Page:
Monday, 29 October 2012

A Writer by Nature

In the spirit of this blog, I’m ready to confess to a shocking secret. Brace yourselves. I have 32 published books to my name but…wait for it, have never taken a creative writing course.

There, I’ve said it!

Confession is supposed to be good for the soul and since I’m on a roll, I’ll also admit that I’ve never had a writing buddy, a beta reader, or anyone telling me what does and doesn’t work. My comprehension of the technicalities isn’t all that it could be, either.

A dangling modifier? Sounds like it belongs in erotica.

A misplaced pronoun? If you say so, dear.

But in spite of all that, my books get contracted. I haven’t got anything left in the cupboard looking for a home. How can that possibly be when I’ve just admitted to so many failings?

I have a sneaky theory about that. You see, it all comes down to telling rocking good stories. It’s a gift and one that I’ve been blessed with since childhood. How I wish I hadn’t wasted so many years before taking up my pen. Call me shallow, (most people do), but I’m proud of the way I create my fictional worlds and if they give people pleasure then I reckon I’m doing something right.

 I don’t plot, but start with a premise and let my imagination fly. It works for me! I frequently write 70,000 word books based on nothing more than a few characters names and a vague idea of what they’re going to get up to. They I let them run the show and they never fail to surprise me.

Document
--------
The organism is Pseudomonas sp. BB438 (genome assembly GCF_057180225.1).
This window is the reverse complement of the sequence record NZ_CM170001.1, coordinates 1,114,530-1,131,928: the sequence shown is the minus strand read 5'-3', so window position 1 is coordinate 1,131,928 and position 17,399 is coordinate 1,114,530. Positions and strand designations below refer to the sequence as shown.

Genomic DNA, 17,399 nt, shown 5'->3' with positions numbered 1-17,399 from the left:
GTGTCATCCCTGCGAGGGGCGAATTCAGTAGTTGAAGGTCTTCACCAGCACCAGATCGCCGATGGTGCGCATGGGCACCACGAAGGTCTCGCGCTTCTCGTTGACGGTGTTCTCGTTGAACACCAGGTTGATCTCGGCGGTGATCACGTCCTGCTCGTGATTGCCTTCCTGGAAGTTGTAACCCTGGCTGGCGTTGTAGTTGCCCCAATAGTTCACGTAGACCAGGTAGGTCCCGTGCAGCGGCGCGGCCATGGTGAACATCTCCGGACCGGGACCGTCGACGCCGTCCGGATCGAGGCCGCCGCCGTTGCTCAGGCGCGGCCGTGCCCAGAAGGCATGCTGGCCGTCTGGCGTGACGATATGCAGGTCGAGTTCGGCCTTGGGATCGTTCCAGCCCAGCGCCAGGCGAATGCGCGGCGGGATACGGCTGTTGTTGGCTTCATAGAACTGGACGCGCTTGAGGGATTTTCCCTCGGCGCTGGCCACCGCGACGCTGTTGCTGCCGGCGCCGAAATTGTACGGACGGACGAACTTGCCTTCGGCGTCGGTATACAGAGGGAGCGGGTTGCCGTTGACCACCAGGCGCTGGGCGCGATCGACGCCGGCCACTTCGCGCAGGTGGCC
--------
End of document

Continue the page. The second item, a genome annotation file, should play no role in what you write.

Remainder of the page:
One of the problems I have is distinguishing between words spelled similarly but which say something completely different. Here’re some examples:-

Gray and Grey

Lay and Lie

And my personal worst nightmare – Affect and Effect

Hoard and Horde often catch me unawares

Faint and Feint have a lot to answer for (think feign as in a pretend an attack)

Leaned and Leant are to be avoided at all costs!

Vane (weather) Vain (vanity) and Vein (as in the body) are sneaky little devils if you’re not paying attention.

Brought and Bought were put on this earth to be awkward and I’ll give argument to anyone who says differently!

And so it goes on. No one said the life of a writer isn’t full of pitfalls, ready to catch the unwary. But you know what, I love every second of it and count my blessings at having found an occupation that absorbs me.


Monday, 22 October 2012

The Wit and Wisdom of Jane Austen

Unpacking my much loved books to store them on my shelves here in Florida, the task took longer than anticipated because I got distracted each time I rediscovered an old favourite. One such was a small tome entitled “The Wit and Wisdom of Jane Austen”. Flicking through it, I came across extracts from her letters to her niece Anna Austen, written in 1814, offering tips in the novelist’s art.

Listen to this advice about writing what you know:

We think you had better not leave England. Let the Portmans go to Ireland, but as you know nothing of the manners there, you had better not go with them. You will be in danger of giving false representations. Stick to Bath and the Foresters.

On practical plotting:

Your aunt C. does not like desultory novels, and is rather fearful yours will be too much so, that there will be too frequent a change from one set of people to another, and that circumstances will be sometimes introduced of apparent consequence, which will lead to nothing. It will not be so great an objection to me, if it does. I allow much more latitude than she does – and think nature and spirit cover many sins of a wandering story…